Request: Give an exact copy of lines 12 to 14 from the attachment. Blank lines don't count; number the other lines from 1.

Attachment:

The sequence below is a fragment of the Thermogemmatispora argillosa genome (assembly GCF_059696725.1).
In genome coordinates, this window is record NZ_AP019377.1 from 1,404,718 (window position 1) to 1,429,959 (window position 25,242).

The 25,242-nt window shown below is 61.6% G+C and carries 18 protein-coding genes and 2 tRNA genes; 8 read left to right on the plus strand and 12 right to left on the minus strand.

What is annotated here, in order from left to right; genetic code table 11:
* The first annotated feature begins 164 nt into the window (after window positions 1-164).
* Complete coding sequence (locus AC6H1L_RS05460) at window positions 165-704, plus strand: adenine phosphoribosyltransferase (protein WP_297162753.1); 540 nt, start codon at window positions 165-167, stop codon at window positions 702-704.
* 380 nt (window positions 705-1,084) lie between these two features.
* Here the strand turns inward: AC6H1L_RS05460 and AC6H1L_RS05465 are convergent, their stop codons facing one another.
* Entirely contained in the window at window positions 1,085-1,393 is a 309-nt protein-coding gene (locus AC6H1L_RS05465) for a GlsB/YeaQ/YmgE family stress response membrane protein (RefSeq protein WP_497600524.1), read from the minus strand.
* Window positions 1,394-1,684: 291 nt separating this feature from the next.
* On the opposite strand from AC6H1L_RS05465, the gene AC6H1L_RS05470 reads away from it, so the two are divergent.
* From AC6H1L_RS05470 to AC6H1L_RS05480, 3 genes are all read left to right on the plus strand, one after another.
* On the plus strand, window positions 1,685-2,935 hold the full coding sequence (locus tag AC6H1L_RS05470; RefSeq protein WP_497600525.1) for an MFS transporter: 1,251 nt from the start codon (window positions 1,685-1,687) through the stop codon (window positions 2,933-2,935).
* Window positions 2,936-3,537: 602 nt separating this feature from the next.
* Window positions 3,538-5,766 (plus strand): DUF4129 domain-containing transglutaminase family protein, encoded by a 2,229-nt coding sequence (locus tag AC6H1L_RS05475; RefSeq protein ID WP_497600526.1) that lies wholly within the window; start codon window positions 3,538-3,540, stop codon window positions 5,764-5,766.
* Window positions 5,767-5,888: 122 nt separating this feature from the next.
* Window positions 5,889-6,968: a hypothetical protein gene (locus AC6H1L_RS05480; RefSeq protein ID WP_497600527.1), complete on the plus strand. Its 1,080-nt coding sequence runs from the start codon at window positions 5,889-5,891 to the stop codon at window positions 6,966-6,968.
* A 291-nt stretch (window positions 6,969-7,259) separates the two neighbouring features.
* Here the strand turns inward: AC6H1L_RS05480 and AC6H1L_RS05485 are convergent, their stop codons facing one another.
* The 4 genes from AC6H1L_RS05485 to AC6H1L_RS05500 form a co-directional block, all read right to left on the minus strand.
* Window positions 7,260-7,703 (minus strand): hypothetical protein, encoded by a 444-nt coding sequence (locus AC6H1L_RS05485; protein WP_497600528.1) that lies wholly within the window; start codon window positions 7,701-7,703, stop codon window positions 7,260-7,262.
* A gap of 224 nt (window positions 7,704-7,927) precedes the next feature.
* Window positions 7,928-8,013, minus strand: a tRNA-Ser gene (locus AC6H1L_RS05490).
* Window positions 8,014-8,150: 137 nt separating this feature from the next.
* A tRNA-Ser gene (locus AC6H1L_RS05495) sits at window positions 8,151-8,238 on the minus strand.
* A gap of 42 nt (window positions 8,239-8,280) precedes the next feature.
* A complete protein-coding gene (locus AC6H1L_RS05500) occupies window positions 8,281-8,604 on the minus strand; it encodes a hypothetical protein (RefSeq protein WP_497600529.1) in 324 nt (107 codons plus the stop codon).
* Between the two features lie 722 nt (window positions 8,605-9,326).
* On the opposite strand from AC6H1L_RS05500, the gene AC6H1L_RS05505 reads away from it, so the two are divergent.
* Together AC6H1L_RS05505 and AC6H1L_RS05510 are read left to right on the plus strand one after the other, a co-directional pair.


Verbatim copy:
* From AC6H1L_RS05470 to AC6H1L_RS05480, 3 genes are all read left to right on the plus strand, one after another.
* On the plus strand, window positions 1,685-2,935 hold the full coding sequence (locus tag AC6H1L_RS05470; RefSeq protein WP_497600525.1) for an MFS transporter: 1,251 nt from the start codon (window positions 1,685-1,687) through the stop codon (window positions 2,933-2,935).
* Window positions 2,936-3,537: 602 nt separating this feature from the next.